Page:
We all continued to wait for the other shoe to drop. When I looked in Dad's wallet for his license so that I could pick up some medication for him, it was gone. So we knew that the police had taken it. But for what purpose? About a week later we got a letter in the mail from the City of Marfa, the town near where Dad had crashed. Inside was a blank piece of paper with his license taped to it. No information...just that. We became hopeful. With this being Dad's third offense he was a candidate for prison time, which would be a death sentence...not that he didn't deserve it for driving drunk. But we tend to want different things for our families than for all those other evil beings who commit thoughtless crimes.
After a couple weeks of Dad cringing and practically running to hide any time the mailman or a neighbor came to the door we finally got word. A ticket for an open container came in the mail. That was it. He had gotten lucky beyond measure, and he knew it. A call to the judge, a $200 fine, and it was all done. He got not a second, but a third chance at life all in a matter of weeks.
Our life has gone on the way it always was. We only occasionally mention the unpleasantness of the accident, like when Mom went to buy a new car and got a cheap Hyundai SUV instead of her beloved Lexus. She was furious, but at the time didn't know what kind of legal fees Dad would be incurring, what the cost of the debacle would be, and she wanted to play it safe. Every time we see a Lexus SUV you can hear Mom groan. She loved that car. But amazingly, like the strong woman that she is, she has gone on to care for Dad the same as before. She still cooks him every meal, washes his clothes, escorts him to countless doctor's appointments, cleans his home and does his dishes. She asks for little in return. And she goes on loving him, no matter how much pain he has caused her and how broken he is in body and soul.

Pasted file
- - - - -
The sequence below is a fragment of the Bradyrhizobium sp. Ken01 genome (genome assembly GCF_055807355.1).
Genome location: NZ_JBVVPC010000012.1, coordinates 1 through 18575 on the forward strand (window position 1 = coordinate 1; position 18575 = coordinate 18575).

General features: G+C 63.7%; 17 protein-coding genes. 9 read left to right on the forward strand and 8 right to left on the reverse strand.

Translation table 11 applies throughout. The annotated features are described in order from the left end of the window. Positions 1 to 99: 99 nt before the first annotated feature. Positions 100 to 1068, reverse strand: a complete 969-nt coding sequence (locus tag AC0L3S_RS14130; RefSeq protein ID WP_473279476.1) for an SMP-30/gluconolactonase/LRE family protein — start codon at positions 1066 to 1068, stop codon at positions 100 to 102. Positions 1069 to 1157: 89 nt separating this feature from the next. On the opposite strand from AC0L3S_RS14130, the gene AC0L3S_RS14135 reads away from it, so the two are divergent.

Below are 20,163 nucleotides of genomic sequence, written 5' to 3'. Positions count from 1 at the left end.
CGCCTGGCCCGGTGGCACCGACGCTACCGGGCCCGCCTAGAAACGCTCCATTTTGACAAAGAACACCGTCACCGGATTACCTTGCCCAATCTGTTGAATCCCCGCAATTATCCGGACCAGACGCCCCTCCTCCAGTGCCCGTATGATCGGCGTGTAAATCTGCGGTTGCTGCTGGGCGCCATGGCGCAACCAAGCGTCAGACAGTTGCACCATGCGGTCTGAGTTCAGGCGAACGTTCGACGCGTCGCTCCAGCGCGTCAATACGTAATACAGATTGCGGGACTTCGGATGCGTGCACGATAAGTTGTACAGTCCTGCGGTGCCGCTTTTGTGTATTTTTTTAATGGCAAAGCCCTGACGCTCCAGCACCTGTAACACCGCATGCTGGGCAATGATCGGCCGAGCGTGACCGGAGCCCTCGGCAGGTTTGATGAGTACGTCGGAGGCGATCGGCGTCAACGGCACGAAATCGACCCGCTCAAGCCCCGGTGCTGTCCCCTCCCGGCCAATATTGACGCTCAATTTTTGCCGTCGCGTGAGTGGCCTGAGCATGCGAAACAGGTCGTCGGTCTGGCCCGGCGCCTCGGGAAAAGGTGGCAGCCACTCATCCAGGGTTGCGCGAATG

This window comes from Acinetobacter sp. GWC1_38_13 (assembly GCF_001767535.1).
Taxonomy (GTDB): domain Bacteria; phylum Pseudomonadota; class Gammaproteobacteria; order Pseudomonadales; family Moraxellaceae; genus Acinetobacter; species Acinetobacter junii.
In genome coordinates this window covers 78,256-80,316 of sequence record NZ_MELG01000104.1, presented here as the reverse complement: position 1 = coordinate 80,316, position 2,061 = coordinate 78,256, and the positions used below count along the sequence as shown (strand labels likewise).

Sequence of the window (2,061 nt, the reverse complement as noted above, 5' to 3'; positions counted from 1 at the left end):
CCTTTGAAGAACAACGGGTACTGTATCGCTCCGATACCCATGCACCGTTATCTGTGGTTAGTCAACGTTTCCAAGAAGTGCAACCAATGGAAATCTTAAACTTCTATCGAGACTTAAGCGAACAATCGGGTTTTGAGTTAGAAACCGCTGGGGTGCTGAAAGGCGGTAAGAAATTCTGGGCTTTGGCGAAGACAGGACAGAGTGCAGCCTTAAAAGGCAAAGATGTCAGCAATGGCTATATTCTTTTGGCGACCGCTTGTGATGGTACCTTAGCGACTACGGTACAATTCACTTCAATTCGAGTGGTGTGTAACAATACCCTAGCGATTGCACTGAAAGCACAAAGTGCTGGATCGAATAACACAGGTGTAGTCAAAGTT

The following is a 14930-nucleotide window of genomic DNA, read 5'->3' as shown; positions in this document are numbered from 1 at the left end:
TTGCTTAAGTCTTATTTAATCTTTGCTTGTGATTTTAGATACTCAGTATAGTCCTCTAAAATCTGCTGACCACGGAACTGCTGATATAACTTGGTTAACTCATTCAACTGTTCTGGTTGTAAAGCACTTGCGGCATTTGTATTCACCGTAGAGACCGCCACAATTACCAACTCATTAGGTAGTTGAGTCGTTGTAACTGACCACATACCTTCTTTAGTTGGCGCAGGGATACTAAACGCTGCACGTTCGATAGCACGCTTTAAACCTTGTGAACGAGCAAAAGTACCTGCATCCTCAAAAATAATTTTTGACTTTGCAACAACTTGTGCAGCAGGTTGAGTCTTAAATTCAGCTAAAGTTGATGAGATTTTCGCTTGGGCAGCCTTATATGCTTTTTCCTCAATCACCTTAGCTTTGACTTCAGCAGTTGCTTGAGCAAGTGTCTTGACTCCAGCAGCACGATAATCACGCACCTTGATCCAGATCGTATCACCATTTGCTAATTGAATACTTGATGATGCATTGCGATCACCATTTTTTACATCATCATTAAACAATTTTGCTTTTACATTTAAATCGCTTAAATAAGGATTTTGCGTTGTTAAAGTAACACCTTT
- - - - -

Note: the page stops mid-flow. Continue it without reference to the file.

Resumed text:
They had planned to move to Nashville in the coming months, but have changed their minds in the last couple of days. Dad is fearful of changing doctors during this time. He will find out on the 25th if he is even a candidate for liver transplant. There is a difficult treatment that he has to take in order to qualify, but his seizures may increase due to that medication. His neurologist is measuring the cost vs benefit. They have put it to him that he can decide against it and live a better quality of life for the time he has left, which is the option he is leaning towards. Last night when he and Mom sat down to weigh the pros and cons of moving he told her of his fears, of finding new doctors at the end that don't know him and aren't concerned with this new patient. But the saddest thing of all is that he told Mom that he wished he would just die. He feels like a weight, like he is stopping our plans and our progress as a family, like he is a lodestone. That breaks my heart to hear, but I understand it all too well. There are countless times when I have thought that my whole family would be better off to just plan a funeral, bury me and be done. I have blogged about that thought coming up when Cade was young. As depression and exasperation at the inability to change have come over me in waves, the thought comes like a gasp for breath before the next wave pulls me under. It gives my breaking mind a place to hide, an escape from reality. But to hear my father say that, when he is already so close to going, breaks my heart. I want him to be the man that vows to live life to the fullest in the time he has left, not the guy who gives up and melts away.
Dad told me a few days ago that he relives the nightmare of the accident any time he starts to think of taking a drink. He said that it was as scared as he remembers being in his life. He goes round and round in his head thinking of the confusion and the blood and the feeling of being trapped with a long drop off the side of the car. I guess he needed the experience so as not to drink himself dead now that he sees that the end is nearing. I hope that he will choose to be with us and not take matters into his own hands. I imagine, at this point in his life, the end seems like quite a comfort.